Collaborating across campus to benefit student athletes

Considering the financial and compliance implications, institutions need to be strategic in how they tackle operational and budgetary challenges and in how they continue to support student-athletes.

The NCAA v. Alston ruling will upend institutional practices — and not just those within the athletic department. Institutions should be thoughtful, and not overly reactive, in responding. A thoughtful approach will require cross-campus collaboration, involving coordination with athletics, student affairs and financial aid, as well as compliance and general counsel. With athletic departments partnering with the university-at-large to face these changes, they can begin to sort out how the future of intercollegiate athletics may impact their institutions.

Think about the potential impact of the Alston ruling on an institution’s approach to Title IX compliance: Title IX requires higher education institutions to provide equitable opportunities and experiences to all student athletes, regardless of gender. Therefore, it leads that equivalency in financial aid to all genders would extend to the non-cash educational benefits allowable under Alston. For example, if educational benefits funded for male athletes increase, institutions will still need to balance that increased investment across genders. An increase in funding and newly allowable costs could lead to increased risk of inequity. Developing approaches to maintain Title IX compliance and manage this risk will be most effective if all stakeholders coordinate to achieve the solution.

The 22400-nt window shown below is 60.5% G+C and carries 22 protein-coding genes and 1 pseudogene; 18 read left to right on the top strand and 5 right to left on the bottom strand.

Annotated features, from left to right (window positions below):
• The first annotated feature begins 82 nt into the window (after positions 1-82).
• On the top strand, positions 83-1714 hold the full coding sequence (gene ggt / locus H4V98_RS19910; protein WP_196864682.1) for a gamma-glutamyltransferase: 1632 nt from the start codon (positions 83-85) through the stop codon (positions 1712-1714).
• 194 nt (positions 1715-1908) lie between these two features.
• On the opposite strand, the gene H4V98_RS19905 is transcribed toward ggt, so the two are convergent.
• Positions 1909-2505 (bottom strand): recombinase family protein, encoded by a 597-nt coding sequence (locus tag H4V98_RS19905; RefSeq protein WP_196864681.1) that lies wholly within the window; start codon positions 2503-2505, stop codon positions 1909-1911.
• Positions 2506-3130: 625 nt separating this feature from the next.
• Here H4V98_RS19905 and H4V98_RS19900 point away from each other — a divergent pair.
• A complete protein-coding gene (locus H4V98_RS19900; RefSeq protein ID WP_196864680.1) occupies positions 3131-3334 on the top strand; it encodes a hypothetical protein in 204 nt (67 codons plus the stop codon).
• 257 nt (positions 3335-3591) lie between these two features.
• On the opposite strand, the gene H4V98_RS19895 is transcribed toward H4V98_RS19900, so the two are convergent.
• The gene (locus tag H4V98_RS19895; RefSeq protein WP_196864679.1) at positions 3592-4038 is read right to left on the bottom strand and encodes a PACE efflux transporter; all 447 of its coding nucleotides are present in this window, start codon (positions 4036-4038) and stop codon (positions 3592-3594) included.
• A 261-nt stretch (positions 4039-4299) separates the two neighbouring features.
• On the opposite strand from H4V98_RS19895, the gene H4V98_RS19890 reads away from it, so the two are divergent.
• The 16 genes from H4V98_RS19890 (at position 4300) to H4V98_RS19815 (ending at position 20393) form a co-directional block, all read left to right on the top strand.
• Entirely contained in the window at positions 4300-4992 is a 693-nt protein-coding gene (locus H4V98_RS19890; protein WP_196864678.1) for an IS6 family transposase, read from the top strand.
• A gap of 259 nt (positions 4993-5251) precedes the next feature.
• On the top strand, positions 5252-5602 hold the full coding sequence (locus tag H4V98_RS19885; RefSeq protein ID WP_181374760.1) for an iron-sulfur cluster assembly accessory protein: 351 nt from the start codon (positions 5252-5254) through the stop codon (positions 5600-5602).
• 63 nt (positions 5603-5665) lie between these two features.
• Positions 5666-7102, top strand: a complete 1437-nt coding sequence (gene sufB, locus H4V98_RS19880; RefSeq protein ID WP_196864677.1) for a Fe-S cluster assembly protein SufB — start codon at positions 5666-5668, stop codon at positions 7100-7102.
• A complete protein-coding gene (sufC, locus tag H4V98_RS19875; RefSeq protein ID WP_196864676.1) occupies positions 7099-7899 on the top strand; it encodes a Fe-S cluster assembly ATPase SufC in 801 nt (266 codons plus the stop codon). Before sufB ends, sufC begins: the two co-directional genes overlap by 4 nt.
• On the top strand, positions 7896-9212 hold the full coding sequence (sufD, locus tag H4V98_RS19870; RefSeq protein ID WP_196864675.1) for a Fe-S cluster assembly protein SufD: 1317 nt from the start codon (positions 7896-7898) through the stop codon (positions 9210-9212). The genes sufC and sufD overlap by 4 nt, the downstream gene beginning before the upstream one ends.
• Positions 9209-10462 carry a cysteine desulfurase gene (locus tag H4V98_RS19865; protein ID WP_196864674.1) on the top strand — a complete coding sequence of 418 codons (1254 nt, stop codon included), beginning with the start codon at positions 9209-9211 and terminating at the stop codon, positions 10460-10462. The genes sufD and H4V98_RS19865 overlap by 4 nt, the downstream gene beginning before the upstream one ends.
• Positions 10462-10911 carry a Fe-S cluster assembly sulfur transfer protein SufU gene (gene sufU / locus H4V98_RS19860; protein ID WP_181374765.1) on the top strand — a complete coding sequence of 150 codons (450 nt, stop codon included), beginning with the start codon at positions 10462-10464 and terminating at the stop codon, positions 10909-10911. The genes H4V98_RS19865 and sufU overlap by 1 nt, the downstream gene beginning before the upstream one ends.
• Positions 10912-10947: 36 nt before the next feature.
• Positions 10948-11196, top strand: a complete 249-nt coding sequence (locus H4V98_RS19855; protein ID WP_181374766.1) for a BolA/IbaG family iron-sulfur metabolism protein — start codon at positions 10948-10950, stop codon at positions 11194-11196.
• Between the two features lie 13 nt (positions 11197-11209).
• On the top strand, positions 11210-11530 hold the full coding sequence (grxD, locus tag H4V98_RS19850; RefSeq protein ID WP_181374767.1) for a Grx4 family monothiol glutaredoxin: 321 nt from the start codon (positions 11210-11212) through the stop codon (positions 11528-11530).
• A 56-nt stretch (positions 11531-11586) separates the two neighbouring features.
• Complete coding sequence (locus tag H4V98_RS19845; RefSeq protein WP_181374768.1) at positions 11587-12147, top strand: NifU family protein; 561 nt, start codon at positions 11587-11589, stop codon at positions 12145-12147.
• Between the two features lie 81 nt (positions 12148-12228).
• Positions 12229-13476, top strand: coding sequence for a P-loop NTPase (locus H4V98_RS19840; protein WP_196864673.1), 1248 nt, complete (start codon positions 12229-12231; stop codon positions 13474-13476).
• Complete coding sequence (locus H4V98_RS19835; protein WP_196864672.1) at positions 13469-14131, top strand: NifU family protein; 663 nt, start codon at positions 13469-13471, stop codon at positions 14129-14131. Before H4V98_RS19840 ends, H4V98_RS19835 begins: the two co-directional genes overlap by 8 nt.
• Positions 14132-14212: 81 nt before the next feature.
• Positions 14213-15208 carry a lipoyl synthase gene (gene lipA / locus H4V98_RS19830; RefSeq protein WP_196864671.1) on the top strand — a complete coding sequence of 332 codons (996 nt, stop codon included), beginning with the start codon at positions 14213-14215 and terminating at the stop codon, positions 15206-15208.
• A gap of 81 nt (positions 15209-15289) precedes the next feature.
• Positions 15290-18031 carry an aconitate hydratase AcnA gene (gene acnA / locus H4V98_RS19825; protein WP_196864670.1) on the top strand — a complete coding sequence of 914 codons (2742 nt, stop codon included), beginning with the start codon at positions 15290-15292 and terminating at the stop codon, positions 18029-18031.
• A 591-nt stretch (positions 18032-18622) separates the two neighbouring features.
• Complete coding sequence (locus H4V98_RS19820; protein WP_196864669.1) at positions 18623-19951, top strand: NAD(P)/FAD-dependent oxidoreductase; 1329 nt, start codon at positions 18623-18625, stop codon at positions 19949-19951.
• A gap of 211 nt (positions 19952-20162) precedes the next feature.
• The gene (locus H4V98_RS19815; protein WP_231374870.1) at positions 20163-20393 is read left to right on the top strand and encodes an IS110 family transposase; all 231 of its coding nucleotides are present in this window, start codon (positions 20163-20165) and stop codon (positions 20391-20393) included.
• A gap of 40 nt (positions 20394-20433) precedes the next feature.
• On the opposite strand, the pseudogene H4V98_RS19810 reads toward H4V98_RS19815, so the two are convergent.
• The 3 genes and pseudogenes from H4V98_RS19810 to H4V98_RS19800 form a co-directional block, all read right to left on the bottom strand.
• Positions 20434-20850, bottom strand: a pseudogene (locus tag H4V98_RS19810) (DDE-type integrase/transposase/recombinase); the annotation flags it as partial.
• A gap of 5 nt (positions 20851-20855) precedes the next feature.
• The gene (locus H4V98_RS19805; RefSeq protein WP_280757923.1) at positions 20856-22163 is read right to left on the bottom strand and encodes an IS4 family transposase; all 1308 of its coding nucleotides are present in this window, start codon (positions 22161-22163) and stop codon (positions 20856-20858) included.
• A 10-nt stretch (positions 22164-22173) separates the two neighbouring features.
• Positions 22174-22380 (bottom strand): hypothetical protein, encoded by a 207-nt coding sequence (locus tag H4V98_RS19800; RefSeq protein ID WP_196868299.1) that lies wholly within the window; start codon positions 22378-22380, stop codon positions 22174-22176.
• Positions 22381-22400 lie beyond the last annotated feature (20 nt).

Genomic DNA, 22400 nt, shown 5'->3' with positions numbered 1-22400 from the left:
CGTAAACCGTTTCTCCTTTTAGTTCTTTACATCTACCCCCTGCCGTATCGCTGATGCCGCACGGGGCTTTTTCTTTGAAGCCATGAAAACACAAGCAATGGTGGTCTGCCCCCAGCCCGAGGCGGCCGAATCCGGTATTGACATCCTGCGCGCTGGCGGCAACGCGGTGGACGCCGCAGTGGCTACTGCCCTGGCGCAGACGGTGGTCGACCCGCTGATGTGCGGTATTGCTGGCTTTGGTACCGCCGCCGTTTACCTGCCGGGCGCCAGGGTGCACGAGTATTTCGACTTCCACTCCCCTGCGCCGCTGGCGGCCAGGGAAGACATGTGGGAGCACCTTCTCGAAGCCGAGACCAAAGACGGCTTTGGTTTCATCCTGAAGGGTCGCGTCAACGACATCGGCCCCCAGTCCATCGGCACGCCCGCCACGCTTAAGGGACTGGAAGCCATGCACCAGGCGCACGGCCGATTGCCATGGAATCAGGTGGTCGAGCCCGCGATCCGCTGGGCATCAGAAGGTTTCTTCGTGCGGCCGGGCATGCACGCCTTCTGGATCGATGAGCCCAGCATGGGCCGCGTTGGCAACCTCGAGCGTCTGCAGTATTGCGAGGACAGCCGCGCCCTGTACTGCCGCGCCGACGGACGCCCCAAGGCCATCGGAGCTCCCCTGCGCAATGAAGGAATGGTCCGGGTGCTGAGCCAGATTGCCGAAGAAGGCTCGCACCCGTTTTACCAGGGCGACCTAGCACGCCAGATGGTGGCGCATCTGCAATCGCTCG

Keep in mind, this is still a shifting landscape. The NCAA bylaws have not yet been updated in response to Alston, and conversations will continue over the summer on the scope of the Supreme Court’s Alston decision. It may take some time for the financial impacts of allowable non-cash educational benefits to significantly impact institutional budgets as both students and institutions begin to understand the mutual give and take. Institutions do not need to rush to design a full system for requirements that are not yet in place and costs that have not been incurred. Take appropriate time to be thoughtful in the assessment and management of the financial and regulatory risks and of the design and deployment of operational changes.

“What remains important is continuing to support all student-athletes,” says Jim Delany, former commissioner of the Big Ten Conference. “Despite the changes that will come from Alston, that will not change. This is a part of an ongoing evolution, and hopefully more and more people will continue to support our full-time students committed to playing college athletics holistically, not just them as players, but as students, and as people.”

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The Jury Is In on Intercollegiate Athletics